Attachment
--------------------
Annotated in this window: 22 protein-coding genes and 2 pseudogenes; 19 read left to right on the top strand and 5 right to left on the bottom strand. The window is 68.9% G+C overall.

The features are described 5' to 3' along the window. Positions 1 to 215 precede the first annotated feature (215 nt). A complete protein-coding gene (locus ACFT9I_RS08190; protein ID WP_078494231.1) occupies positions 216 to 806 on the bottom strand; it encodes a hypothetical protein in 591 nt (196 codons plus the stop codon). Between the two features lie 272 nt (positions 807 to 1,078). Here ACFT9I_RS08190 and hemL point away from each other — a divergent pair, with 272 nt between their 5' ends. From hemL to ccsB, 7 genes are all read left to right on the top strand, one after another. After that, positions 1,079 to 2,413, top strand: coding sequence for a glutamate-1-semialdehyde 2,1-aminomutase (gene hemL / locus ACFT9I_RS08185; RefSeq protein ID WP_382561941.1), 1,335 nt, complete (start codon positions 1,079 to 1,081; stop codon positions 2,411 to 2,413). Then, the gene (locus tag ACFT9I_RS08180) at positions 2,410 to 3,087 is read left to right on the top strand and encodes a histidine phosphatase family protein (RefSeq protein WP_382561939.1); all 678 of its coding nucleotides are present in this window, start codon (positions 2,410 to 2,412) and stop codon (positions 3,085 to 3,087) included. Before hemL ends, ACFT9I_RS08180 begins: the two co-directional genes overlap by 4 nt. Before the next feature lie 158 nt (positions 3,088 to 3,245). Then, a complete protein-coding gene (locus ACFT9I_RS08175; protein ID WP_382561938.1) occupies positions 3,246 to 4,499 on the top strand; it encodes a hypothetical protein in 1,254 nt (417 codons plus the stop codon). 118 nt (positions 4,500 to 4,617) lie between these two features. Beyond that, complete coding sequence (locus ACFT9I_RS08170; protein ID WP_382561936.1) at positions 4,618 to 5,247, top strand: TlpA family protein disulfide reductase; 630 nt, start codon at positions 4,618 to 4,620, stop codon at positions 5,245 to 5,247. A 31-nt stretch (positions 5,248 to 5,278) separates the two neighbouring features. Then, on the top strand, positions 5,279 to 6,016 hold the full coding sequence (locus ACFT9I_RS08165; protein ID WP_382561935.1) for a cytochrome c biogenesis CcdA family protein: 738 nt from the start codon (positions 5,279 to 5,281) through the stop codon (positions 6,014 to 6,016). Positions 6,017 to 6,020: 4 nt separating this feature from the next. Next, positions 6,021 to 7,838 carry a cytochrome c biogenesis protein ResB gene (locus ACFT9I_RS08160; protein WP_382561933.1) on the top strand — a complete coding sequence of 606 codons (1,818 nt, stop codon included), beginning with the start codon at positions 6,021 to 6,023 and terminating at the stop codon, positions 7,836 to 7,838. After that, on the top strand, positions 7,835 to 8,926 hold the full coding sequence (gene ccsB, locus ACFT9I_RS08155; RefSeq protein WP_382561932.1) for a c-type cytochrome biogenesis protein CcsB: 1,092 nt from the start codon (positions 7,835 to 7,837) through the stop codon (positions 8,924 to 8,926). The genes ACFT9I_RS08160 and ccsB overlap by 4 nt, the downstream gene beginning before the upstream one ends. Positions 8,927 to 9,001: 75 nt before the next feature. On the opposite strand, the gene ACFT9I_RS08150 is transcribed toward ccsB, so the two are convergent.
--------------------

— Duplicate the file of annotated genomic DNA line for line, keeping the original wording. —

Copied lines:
Annotated in this window: 22 protein-coding genes and 2 pseudogenes; 19 read left to right on the top strand and 5 right to left on the bottom strand. The window is 68.9% G+C overall.

The features are described 5' to 3' along the window. Positions 1 to 215 precede the first annotated feature (215 nt). A complete protein-coding gene (locus ACFT9I_RS08190; protein ID WP_078494231.1) occupies positions 216 to 806 on the bottom strand; it encodes a hypothetical protein in 591 nt (196 codons plus the stop codon). Between the two features lie 272 nt (positions 807 to 1,078). Here ACFT9I_RS08190 and hemL point away from each other — a divergent pair, with 272 nt between their 5' ends. From hemL to ccsB, 7 genes are all read left to right on the top strand, one after another. After that, positions 1,079 to 2,413, top strand: coding sequence for a glutamate-1-semialdehyde 2,1-aminomutase (gene hemL / locus ACFT9I_RS08185; RefSeq protein ID WP_382561941.1), 1,335 nt, complete (start codon positions 1,079 to 1,081; stop codon positions 2,411 to 2,413). Then, the gene (locus tag ACFT9I_RS08180) at positions 2,410 to 3,087 is read left to right on the top strand and encodes a histidine phosphatase family protein (RefSeq protein WP_382561939.1); all 678 of its coding nucleotides are present in this window, start codon (positions 2,410 to 2,412) and stop codon (positions 3,085 to 3,087) included. Before hemL ends, ACFT9I_RS08180 begins: the two co-directional genes overlap by 4 nt. Before the next feature lie 158 nt (positions 3,088 to 3,245). Then, a complete protein-coding gene (locus ACFT9I_RS08175; protein ID WP_382561938.1) occupies positions 3,246 to 4,499 on the top strand; it encodes a hypothetical protein in 1,254 nt (417 codons plus the stop codon). 118 nt (positions 4,500 to 4,617) lie between these two features. Beyond that, complete coding sequence (locus ACFT9I_RS08170; protein ID WP_382561936.1) at positions 4,618 to 5,247, top strand: TlpA family protein disulfide reductase; 630 nt, start codon at positions 4,618 to 4,620, stop codon at positions 5,245 to 5,247. A 31-nt stretch (positions 5,248 to 5,278) separates the two neighbouring features. Then, on the top strand, positions 5,279 to 6,016 hold the full coding sequence (locus ACFT9I_RS08165; protein ID WP_382561935.1) for a cytochrome c biogenesis CcdA family protein: 738 nt from the start codon (positions 5,279 to 5,281) through the stop codon (positions 6,014 to 6,016). Positions 6,017 to 6,020: 4 nt separating this feature from the next. Next, positions 6,021 to 7,838 carry a cytochrome c biogenesis protein ResB gene (locus ACFT9I_RS08160; protein WP_382561933.1) on the top strand — a complete coding sequence of 606 codons (1,818 nt, stop codon included), beginning with the start codon at positions 6,021 to 6,023 and terminating at the stop codon, positions 7,836 to 7,838. After that, on the top strand, positions 7,835 to 8,926 hold the full coding sequence (gene ccsB, locus ACFT9I_RS08155; RefSeq protein WP_382561932.1) for a c-type cytochrome biogenesis protein CcsB: 1,092 nt from the start codon (positions 7,835 to 7,837) through the stop codon (positions 8,924 to 8,926). The genes ACFT9I_RS08160 and ccsB overlap by 4 nt, the downstream gene beginning before the upstream one ends. Positions 8,927 to 9,001: 75 nt before the next feature. On the opposite strand, the gene ACFT9I_RS08150 is transcribed toward ccsB, so the two are convergent.